Tuesday, December 4, 2012
The Mentoring Model and Louis H. Sullivan's Career
I recently completed a peer-reviewed article that has been published in The Idaho Librarian.
"What Librarians Can Learn About the Mentoring Model Through the Professional Career of Louis H. Sullivan."Abstract
American architect Louis H. Sullivan designed many buildings in turn-of-the-century America, including some of the first skyscrapers (Figures 2, 3, & 4). These high-rising edifices represented a new age of possibilities and hope; however, before designing skyscrapers, Sullivan’s imagination soared with the lofty ideas shared by his contemporaries. Walt Whitman, Herbert Spencer, and Hippolyte Taine expanded Sullivan’s intellectual horizons and fostered his ambitions. These idea men served as his mentors and motivated him to aspire higher, which eventually influenced his architectural designs and professional writings, thus inspired a rising generation architects.
Likewise, librarians can gain inspiration from Louis Sullivan’s reading experience and professional career. First, librarians can act as mediators and introduce patrons to authors who then act as mentors. Second, experienced librarians can recommend reading material to young professionals in the field that enhances their professional development. Third, experienced librarians can serve as mentors by writing books and articles that inspire imagination and creativity while also challenging younger librarians to take risks.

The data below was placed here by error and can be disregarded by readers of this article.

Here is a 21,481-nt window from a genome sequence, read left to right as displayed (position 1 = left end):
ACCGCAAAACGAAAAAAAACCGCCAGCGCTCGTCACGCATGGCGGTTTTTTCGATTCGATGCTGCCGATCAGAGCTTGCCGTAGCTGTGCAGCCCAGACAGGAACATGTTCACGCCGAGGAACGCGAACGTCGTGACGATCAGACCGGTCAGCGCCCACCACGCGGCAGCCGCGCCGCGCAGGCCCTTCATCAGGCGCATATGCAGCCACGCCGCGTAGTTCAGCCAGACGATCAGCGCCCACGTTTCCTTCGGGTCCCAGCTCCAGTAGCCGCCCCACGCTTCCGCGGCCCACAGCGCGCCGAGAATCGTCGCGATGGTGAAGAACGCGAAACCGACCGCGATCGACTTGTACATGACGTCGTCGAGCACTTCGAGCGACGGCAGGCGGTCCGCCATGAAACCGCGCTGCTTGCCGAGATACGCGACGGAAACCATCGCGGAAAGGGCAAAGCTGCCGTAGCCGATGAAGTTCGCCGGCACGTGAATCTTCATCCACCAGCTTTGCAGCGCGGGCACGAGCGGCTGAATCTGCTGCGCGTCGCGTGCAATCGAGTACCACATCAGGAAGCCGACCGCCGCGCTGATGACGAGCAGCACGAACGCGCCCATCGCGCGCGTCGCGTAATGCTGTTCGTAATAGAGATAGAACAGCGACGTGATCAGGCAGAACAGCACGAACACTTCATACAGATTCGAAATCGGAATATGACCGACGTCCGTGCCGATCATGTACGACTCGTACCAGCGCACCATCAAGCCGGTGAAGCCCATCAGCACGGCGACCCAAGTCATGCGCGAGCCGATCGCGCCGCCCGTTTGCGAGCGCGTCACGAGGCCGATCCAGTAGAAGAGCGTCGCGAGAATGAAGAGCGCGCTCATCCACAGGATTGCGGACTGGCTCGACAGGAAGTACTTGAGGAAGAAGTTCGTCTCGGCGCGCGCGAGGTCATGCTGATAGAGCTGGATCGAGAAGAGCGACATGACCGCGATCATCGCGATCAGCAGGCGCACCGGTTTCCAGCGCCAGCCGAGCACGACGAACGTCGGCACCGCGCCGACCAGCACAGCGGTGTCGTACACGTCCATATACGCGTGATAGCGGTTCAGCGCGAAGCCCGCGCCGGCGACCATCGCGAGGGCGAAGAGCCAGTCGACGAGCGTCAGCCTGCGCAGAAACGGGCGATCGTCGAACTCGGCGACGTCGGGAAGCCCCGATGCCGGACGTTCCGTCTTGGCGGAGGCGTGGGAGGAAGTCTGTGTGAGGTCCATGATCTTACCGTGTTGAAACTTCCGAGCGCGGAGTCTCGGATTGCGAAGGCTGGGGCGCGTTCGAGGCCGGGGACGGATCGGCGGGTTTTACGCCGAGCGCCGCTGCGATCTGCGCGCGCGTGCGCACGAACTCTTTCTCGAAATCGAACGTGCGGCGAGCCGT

Additionally, Sullivan’s Autobiography of an Idea (1956) supports a thesis statement given by Barbara Sicherman (1989) that librarians should remember: “Reading is not simply a passive form of cultural consumption, that something happens to readers that becomes imperative for them to understand, and that reading stimulates desire rather than simply pacifying it” (p. 216). Reading the writings of some of his great contemporaries fueled a lifelong passion for learning in Sullivan that found expression his architectural designs as well as his writing, thus leaving a lasting mark on American architecture and culture. In this way Sullivan models the mentoring process: learning, acting, and sharing.